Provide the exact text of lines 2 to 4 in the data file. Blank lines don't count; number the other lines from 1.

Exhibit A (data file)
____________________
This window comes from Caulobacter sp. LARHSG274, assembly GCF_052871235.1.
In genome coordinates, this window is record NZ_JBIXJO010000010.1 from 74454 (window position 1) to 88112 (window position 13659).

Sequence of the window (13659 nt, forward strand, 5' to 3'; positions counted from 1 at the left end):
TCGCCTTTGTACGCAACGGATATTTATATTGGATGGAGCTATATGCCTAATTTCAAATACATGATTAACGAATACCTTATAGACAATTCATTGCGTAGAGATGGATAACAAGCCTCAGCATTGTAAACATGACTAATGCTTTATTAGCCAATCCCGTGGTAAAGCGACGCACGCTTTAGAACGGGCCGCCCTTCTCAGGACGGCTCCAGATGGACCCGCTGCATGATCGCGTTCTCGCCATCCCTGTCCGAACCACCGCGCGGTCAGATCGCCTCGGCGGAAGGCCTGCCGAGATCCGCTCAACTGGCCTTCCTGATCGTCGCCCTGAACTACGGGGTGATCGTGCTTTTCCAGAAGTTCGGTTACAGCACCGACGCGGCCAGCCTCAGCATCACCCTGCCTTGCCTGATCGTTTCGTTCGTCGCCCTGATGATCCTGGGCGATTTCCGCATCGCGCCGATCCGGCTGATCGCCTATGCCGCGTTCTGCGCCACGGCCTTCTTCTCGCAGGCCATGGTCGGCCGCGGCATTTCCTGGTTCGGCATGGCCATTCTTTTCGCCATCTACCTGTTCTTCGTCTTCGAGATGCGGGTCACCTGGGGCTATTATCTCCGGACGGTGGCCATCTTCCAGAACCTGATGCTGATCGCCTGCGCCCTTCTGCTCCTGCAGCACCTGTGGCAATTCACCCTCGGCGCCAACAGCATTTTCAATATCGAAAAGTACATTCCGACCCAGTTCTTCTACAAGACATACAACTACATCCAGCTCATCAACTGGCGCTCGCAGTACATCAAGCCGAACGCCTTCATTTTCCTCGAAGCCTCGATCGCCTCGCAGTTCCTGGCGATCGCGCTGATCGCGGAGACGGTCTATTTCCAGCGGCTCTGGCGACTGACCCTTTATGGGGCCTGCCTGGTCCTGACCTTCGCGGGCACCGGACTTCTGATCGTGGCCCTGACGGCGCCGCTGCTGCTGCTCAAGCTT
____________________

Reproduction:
In genome coordinates, this window is record NZ_JBIXJO010000010.1 from 74454 (window position 1) to 88112 (window position 13659).

Sequence of the window (13659 nt, forward strand, 5' to 3'; positions counted from 1 at the left end):
TCGCCTTTGTACGCAACGGATATTTATATTGGATGGAGCTATATGCCTAATTTCAAATACATGATTAACGAATACCTTATAGACAATTCATTGCGTAGAGATGGATAACAAGCCTCAGCATTGTAAACATGACTAATGCTTTATTAGCCAATCCCGTGGTAAAGCGACGCACGCTTTAGAACGGGCCGCCCTTCTCAGGACGGCTCCAGATGGACCCGCTGCATGATCGCGTTCTCGCCATCCCTGTCCGAACCACCGCGCGGTCAGATCGCCTCGGCGGAAGGCCTGCCGAGATCCGCTCAACTGGCCTTCCTGATCGTCGCCCTGAACTACGGGGTGATCGTGCTTTTCCAGAAGTTCGGTTACAGCACCGACGCGGCCAGCCTCAGCATCACCCTGCCTTGCCTGATCGTTTCGTTCGTCGCCCTGATGATCCTGGGCGATTTCCGCATCGCGCCGATCCGGCTGATCGCCTATGCCGCGTTCTGCGCCACGGCCTTCTTCTCGCAGGCCATGGTCGGCCGCGGCATTTCCTGGTTCGGCATGGCCATTCTTTTCGCCATCTACCTGTTCTTCGTCTTCGAGATGCGGGTCACCTGGGGCTATTATCTCCGGACGGTGGCCATCTTCCAGAACCTGATGCTGATCGCCTGCGCCCTTCTGCTCCTGCAGCACCTGTGGCAATTCACCCTCGGCGCCAACAGCATTTTCAATATCGAAAAGTACATTCCGACCCAGTTCTTCTACAAGACATACAACTACATCCAGCTCATCAACTGGCGCTCGCAGTACATCAAGCCGAACGCCTTCATTTTCCTCGAAGCCTCGATCGCCTCGCAGTTCCTGGCGATCGCGCTGATCGCGGAGACGGTCTATTTCCAGCGGCTCTGGCGACTGACCCTTTATGGGGCCTGCCTGGTCCTGACCTTCGCGGGCACCGGACTTCTGATCGTGGCCCTGACGGCGCCGCTGCTGCTGCTCAAGCTT